Politicians are usually eager to prove that they stand with God, and more important, vice versa. Many religious leaders are eager to join the fray by invoking a deity or religious text during an election campaign.
Such actions can be risky for religious institutions, however, and in “Church and Nonprofit Tax & Financial Guide,” Dan Busby, Michael Martin and John Van Drunen caution that if a church participates in even one political activity it can potentially lose its tax-exempt status.
To avoid violating the political campaign provisions of Internal Revenue Service (IRS) regulations, they advise:
* Do not use a rating program to evaluate candidates.
* Do not endorse a candidate, or slate of candidates, directly or indirectly through a sermon, speech, newsletter or sample ballot.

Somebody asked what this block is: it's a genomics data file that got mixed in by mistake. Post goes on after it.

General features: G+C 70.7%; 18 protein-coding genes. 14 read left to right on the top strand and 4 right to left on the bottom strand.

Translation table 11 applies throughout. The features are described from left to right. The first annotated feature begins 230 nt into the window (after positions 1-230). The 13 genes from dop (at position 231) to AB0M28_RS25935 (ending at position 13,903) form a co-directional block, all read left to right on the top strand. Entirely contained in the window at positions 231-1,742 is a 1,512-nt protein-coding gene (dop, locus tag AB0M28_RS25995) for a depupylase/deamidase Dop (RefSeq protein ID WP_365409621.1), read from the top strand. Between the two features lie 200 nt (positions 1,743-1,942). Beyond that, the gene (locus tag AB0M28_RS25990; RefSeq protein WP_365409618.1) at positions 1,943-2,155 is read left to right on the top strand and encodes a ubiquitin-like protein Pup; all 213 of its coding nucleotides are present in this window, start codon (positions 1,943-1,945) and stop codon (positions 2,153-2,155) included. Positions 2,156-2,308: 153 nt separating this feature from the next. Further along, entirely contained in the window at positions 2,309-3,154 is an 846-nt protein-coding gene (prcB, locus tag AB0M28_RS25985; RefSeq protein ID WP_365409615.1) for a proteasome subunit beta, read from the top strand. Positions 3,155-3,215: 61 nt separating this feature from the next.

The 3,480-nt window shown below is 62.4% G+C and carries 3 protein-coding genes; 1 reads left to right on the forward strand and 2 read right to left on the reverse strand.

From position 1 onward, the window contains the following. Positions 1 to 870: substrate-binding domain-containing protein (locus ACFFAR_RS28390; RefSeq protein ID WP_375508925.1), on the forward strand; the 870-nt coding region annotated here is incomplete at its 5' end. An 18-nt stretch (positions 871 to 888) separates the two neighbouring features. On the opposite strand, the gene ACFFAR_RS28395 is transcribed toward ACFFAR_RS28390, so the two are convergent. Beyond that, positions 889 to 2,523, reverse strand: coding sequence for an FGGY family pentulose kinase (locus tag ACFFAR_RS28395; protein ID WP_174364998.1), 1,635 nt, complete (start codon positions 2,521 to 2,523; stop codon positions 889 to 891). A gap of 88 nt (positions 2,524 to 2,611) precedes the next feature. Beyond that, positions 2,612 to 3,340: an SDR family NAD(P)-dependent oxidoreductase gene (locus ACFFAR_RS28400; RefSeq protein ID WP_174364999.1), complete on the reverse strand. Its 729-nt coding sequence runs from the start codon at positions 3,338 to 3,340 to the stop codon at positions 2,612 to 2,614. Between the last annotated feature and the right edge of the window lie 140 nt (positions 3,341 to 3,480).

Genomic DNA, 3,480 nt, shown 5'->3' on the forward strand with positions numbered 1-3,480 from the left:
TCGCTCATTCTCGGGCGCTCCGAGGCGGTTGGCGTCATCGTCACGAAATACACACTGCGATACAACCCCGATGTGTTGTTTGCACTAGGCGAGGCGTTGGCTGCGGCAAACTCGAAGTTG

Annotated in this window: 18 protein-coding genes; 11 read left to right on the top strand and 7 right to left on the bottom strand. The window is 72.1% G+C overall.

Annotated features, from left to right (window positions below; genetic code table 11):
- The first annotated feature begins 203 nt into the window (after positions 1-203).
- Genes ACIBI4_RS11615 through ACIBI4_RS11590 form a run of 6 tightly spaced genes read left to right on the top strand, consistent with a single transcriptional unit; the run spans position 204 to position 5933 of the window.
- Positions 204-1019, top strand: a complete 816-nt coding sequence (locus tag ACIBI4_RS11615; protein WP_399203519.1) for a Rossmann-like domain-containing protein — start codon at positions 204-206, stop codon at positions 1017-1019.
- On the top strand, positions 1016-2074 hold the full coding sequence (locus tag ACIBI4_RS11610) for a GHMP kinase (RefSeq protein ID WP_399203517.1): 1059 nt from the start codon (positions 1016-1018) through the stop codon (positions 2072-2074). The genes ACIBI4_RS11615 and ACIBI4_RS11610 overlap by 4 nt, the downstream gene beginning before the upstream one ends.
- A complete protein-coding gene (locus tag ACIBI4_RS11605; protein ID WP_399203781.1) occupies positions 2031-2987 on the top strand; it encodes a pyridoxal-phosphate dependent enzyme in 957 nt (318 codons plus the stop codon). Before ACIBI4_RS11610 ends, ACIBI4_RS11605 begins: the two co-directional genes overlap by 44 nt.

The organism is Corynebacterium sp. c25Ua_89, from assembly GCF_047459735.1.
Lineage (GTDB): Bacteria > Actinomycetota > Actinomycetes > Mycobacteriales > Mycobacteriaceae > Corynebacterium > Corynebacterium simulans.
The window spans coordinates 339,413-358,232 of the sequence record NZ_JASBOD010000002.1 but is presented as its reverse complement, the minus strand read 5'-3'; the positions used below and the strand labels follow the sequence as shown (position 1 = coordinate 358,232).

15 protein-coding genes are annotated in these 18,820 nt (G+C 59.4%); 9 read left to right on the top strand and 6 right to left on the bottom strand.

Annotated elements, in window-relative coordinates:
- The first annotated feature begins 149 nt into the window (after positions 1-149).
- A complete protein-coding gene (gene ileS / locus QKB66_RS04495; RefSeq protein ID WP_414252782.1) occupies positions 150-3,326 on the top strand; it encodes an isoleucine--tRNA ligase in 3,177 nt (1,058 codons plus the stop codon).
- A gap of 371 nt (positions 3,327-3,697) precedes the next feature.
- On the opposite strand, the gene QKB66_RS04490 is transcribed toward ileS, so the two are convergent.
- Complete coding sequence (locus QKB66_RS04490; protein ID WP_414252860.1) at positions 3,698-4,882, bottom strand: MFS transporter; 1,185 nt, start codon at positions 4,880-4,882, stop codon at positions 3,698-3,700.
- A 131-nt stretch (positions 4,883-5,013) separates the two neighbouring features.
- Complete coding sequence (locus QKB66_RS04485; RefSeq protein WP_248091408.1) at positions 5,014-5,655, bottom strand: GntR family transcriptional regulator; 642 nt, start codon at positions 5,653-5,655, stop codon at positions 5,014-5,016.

* Do not publish a candidate’s statement.
* Do not publish names of candidates who agree to adhere to certain practices.
* Do not publish candidate responses to a questionnaire that evidences bias on certain issues. Classifying particular candidates as too conservative or too liberal is an improper rating system.
* Do not raise funds for a candidate or provide support to a political party.
* Do not provide volunteers, mailing lists, publicity or free use of facilities unless all parties and candidates in the community receive the same services.
* Do not pay campaign expenses for a candidate.
* Do not publish or distribute printed or oral statements about candidates.
* Do not display campaign literature on the organization’s premises.